(Un)Staging the Foreign: Limits of Space and Community at the Festival de Marseille

Workshop

Speaker(s)

Anna Jayne Kimmel, Stanford University

Date and Time

April 8, 2020 2:00 PM - 3:30 PM

Location

Zoom

FSI Contact

Chloé MacKinnon

The 2017 iteration of the Festival de Marseille, with its dual sub-themes of “Focus Afrique” and “Focus Marseilles”, produced a space of being-in-common in response to the divided political climate of France. It encouraged a rethinking of citizenship and nationhood in terms of an inoperative community, rather than a center-periphery dualism.  For three weeks, the festival's performers danced, acted, and embodied their identities as a reminder that (the identity of social) space is constantly re-produced and re-inscribed with new meaning. Stemming from a larger ethnographic study that investigates the political potential of the festival as an intervention into fraught immigration policies of integration particular to France, this essay reimagines the Festival de Marseille—danse et arts multiples 2017 as a successful production of space for rehearsing an inoperative community in Europe’s most diverse city, as it contextualizes place, body, event, and the commons at the site of the festival. Located at the periphery of Europe, the Mediterranean, and North Africa, Marseille lives as a city on the edge, a geographic point that decenters the border of French national identity. Yet through its temporary occupation of the city, the festival crossed spatial, aesthetic, and thematic divisions of the center and periphery through its installation.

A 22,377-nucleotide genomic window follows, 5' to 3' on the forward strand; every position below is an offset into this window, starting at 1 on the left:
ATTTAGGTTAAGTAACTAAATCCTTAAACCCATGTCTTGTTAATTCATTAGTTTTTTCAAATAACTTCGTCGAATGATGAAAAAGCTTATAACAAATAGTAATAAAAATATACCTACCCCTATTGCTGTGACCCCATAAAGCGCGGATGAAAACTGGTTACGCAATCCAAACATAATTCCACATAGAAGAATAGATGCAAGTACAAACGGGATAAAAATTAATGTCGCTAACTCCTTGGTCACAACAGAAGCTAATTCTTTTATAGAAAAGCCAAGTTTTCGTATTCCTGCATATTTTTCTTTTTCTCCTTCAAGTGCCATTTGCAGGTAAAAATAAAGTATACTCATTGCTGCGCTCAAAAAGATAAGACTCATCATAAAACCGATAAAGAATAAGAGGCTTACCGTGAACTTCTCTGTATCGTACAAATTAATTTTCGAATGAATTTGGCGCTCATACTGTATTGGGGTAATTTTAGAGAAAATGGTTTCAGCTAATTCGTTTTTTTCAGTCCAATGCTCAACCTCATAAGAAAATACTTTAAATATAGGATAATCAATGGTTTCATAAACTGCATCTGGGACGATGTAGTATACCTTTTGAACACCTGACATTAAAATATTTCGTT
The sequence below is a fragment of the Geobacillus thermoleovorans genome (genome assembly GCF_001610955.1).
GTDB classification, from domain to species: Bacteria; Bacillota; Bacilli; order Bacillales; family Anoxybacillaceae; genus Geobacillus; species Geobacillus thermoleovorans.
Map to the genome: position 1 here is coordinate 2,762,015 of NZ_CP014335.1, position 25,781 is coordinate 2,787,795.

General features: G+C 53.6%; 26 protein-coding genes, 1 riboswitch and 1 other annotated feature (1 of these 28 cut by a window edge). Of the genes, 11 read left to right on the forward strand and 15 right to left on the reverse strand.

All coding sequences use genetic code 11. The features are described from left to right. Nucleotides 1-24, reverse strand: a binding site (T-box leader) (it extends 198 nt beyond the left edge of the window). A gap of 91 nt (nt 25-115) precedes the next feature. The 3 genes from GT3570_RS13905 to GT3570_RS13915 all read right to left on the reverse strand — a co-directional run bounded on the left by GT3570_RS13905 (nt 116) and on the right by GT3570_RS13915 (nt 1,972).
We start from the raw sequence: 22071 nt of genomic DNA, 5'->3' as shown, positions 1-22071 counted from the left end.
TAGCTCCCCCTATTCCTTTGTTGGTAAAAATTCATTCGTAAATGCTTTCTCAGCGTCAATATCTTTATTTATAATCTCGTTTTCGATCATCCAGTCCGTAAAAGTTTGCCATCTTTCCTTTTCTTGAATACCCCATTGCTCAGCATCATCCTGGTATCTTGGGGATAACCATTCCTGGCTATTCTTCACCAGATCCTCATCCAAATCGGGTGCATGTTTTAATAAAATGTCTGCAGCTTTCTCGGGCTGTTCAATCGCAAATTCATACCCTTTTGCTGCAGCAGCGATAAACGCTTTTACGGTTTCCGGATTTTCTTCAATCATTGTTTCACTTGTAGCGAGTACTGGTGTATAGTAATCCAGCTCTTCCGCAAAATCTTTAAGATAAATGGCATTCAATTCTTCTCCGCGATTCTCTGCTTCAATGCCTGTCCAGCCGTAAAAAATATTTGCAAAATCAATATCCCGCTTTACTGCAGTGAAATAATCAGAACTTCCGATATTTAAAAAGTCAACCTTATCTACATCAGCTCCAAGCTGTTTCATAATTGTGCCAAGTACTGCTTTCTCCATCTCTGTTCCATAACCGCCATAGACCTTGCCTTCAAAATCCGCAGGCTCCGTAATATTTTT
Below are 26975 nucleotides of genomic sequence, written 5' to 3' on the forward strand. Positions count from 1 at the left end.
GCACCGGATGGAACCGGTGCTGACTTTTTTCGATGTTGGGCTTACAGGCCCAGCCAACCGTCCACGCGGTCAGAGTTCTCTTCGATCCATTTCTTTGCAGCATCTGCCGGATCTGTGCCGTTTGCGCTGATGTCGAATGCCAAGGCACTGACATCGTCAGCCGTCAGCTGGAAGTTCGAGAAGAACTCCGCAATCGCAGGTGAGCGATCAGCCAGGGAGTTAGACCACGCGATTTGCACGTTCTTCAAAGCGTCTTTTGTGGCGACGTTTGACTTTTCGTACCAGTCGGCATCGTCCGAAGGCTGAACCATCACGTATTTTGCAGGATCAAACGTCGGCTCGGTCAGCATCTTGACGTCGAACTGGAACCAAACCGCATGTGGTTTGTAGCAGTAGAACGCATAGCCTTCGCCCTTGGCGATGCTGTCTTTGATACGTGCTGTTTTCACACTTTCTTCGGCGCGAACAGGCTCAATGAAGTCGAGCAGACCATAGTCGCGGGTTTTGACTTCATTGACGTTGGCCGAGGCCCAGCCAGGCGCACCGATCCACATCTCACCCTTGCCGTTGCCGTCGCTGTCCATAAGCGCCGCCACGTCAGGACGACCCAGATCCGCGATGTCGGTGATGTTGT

Anna Jayne Kimmel is a second year PhD student in Performance Studies pursuing a minor in Anthropology and graduate certificate in African Studies, with an emphasis in dance, memory, and public performance as politics. Her current research intersects: race, national identity, and post-colonialism through performance. As a dancer, Kimmel has performed the works of: Ohad Naharin, Trisha Brown, John Jaspers, Francesca Harper, Rebecca Lazier, Olivier Tarpaga, Marjani Forte, Susan Marshall, Loni Landon, and Christopher Ralph, amongst others. She holds an AB from Princeton University in French Studies with certificates in African Studies and Dance, and serves on the Future Advisory Board to Performance Studies international.

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